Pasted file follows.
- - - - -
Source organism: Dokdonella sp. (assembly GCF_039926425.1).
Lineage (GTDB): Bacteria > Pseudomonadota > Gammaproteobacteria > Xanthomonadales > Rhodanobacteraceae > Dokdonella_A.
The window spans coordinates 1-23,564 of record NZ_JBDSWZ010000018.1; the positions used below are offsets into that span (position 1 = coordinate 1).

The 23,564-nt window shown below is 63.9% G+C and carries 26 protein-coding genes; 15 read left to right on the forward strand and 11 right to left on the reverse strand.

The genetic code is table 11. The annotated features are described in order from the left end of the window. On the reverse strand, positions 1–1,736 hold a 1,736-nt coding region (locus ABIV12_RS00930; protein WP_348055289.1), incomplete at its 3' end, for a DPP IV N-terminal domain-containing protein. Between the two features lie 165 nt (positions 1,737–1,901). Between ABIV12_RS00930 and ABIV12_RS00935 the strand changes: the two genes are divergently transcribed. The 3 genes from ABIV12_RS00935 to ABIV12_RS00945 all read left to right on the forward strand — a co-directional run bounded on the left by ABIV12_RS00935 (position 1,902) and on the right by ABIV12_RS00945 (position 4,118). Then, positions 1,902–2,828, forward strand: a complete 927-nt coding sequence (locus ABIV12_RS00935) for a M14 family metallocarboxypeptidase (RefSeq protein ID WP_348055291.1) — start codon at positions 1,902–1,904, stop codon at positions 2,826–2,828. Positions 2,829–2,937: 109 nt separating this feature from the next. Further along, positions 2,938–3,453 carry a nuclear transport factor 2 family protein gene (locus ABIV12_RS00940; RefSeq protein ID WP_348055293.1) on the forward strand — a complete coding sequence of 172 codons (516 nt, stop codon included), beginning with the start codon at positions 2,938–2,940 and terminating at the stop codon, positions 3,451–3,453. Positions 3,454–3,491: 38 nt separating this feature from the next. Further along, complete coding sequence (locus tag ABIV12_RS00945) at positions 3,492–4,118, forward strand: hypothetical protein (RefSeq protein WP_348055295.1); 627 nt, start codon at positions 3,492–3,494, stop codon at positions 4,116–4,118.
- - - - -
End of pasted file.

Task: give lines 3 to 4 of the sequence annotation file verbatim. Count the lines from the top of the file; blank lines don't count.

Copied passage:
The window spans coordinates 1-23,564 of record NZ_JBDSWZ010000018.1; the positions used below are offsets into that span (position 1 = coordinate 1).

The 23,564-nt window shown below is 63.9% G+C and carries 26 protein-coding genes; 15 read left to right on the forward strand and 11 right to left on the reverse strand.